KS3: The Hub

Clwyd Theatr Cymru Theatre for Young People (CTCTYP) & Year 7-9 learners, Elfed High School, Flintshire

‘You used our whole schools as your stage and engaged with us in a way that we will always remember’ (Headteacher)

You used our whole schools as your stage and engaged with us in a way that we will always remember


The Hub was an experiment in harnessing young people’s creativity through a week-long engagement with professional artists working in diverse art forms.

The artists were resident in the school for a period of a week, creating interventions, provocations and installations intended to inspire a creative response and to challenge. Whilst deliberately designed ‘to be quite distinct from the curriculum’, the Hub sparked hundreds of contributions from students.

What began as a project to engage with young people in breaks and outside lessons, evolved as the week went on. Artists found themselves being invited by teachers into classes and for the final day, the school collapsed the curriculum to celebrate the initiative. The week ended with a concert involving all the artists, together with young people and teachers performing.


Clwyd Theatr Cymru Theatre for Young People (CTCTYP) was seeking ways to build artistic partnerships with secondary schools, to enable the company to expand its audience and engage with young people and their community beyond the curriculum needs of the school.

The Hub’s aims included: to surprise and excite young people by the power of performance in new situations, to collaborate with a range of artists and disciplines from different cultural backgrounds and to listen to the genuine voices of the students.

Preparation and Planning

Planning took three to four months. The school advised the artists of the pieces that they would like to see being performed, e.g. bespoke scenes from specific literary works being studied. The staff also helped identify suitable locations around the school and to determine how to manage the crowds of learners that gathered at the performance places.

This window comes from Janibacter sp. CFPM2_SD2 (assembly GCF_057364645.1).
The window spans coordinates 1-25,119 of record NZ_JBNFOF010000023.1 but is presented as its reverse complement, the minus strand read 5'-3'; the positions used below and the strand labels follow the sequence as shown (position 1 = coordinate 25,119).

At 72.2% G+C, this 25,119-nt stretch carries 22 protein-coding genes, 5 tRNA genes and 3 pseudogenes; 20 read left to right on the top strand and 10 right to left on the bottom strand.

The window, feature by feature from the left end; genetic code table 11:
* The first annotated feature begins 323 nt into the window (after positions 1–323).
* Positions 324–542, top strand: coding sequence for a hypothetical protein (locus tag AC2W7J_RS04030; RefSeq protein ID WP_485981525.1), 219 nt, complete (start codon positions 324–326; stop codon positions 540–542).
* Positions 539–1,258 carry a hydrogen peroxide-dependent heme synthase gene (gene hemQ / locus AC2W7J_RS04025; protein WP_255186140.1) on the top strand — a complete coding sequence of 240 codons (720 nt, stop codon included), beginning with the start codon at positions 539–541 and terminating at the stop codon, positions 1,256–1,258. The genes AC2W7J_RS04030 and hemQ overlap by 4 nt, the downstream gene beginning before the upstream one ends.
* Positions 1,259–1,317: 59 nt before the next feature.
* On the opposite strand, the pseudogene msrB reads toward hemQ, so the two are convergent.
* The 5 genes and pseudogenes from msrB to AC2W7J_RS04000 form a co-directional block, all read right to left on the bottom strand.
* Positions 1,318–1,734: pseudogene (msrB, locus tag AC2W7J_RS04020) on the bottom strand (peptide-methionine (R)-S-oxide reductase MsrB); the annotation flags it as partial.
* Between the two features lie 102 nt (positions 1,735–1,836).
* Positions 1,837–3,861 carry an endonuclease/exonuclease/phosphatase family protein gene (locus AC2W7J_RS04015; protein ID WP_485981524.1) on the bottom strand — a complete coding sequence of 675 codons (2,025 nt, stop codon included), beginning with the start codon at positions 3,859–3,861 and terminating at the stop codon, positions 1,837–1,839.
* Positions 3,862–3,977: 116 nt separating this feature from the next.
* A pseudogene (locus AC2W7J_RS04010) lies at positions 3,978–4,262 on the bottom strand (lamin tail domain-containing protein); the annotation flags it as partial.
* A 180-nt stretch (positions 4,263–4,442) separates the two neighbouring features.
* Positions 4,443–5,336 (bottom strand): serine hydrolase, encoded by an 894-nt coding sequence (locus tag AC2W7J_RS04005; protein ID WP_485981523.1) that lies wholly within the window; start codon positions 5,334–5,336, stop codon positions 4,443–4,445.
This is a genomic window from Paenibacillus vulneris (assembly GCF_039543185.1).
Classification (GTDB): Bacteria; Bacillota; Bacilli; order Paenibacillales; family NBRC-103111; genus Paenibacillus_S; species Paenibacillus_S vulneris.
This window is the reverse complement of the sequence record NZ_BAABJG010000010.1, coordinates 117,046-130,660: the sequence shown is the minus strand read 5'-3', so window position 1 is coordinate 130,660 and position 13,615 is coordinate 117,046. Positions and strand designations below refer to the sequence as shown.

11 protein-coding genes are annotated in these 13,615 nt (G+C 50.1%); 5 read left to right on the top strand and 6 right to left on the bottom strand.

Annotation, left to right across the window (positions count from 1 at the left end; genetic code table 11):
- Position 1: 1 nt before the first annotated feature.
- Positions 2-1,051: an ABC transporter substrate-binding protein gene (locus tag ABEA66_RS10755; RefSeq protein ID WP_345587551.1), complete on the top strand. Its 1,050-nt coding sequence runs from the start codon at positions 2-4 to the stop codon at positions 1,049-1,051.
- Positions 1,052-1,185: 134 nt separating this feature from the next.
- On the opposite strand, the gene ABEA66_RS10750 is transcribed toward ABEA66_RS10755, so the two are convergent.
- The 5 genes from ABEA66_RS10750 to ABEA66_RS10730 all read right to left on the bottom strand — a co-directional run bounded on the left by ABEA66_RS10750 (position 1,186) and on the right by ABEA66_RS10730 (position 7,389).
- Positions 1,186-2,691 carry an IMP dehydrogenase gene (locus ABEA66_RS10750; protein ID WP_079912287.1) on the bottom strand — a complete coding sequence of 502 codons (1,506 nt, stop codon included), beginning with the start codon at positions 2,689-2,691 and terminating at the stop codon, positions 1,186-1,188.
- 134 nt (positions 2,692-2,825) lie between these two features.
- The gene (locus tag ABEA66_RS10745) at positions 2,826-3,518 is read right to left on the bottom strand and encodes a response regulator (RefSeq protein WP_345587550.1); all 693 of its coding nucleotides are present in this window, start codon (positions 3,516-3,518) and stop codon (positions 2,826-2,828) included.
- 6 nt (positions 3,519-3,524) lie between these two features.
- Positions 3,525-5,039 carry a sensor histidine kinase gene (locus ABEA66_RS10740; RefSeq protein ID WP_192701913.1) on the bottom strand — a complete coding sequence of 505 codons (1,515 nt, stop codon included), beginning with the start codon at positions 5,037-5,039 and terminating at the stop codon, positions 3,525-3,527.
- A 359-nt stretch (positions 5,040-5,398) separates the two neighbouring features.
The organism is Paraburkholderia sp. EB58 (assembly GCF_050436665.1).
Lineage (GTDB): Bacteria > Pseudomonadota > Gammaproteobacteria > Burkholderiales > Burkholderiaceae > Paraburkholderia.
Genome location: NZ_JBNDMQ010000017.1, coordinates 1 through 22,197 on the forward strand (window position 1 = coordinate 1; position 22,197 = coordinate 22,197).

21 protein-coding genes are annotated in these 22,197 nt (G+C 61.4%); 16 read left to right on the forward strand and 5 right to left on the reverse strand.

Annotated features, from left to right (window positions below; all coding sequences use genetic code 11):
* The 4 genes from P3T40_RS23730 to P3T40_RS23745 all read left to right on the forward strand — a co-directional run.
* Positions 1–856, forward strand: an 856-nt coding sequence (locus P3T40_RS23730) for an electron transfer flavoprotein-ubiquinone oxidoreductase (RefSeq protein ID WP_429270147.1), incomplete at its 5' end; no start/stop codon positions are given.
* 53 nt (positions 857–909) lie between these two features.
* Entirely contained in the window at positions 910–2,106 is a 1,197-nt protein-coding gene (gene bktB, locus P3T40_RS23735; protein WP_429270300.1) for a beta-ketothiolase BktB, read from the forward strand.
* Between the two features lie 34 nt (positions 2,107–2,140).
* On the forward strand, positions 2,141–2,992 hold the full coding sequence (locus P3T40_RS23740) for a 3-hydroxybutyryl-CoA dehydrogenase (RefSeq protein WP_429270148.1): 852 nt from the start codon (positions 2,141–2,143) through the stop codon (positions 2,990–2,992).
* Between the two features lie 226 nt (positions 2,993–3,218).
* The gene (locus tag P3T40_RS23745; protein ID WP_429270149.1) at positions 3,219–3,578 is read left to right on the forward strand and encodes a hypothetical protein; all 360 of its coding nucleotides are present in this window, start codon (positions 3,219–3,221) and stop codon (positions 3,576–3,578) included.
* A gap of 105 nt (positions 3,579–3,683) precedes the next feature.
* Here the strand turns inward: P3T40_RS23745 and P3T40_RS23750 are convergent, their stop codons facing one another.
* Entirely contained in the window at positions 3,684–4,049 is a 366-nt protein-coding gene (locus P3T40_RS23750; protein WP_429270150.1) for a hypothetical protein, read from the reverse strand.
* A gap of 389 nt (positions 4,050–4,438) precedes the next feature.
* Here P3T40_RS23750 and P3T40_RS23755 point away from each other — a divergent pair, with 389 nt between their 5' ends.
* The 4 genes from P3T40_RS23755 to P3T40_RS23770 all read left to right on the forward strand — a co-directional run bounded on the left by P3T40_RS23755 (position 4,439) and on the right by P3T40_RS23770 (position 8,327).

The company asked for ground plans of the school, a list of staff and their responsibilities, the structure of the school day, an agreement that the artists have full use of all non-teaching spaces and a dedicated space set aside for the week, as a base for the artists to rehearse.

The creative team from the company met the head teacher and key school staff before and during the week to plan, review, revise and create responses. The school and staff were assured that the artists would not infringe on classroom work, unless they were specifically invited into the classroom or teaching area. A staff briefing during the week before, sparked classroom invitations and requests to provide bespoke interventions (e.g. a sketch for PE based on Roger Bannister’s four minute mile.)

The themes chosen for the Pilot were Love, Loss and Friendship. The team prepared some interventions reflecting the English language curriculum, and a range of other materials that could work with different subjects and ages.

The aim was for every event to be accompanied by an invitation for young people to respond. A network of safe ways to connect with the artists was established - drop boxes around the school, an email address and a secure Hub website.

The project deliberately set out not to serve the curriculum needs of the school. Despite this, it did in fact support literacy sections of the national Literacy and Numeracy Framework (LNF) for Years 7-9, specifically:

  • Oracy – Developing and presenting information and ideas – Speaking, Listening, Collaboration and discussion
  • Writing – Organising ideas and information – Meaning, purposes, readers, Structure and organisation
  • Writing – Writing accurately – Language.

Whilst the project was initiated and developed by CTCTYP, both the company and school worked together on securing funding for the project.

What happened
What happened

The Hub relied on an element of surprise.

Strange messages and ‘teasers’, visual images, posters, and sounds that began to appear in and around the school the week before the residency. If learners were told about the project it was only to 'expect the unexpected'.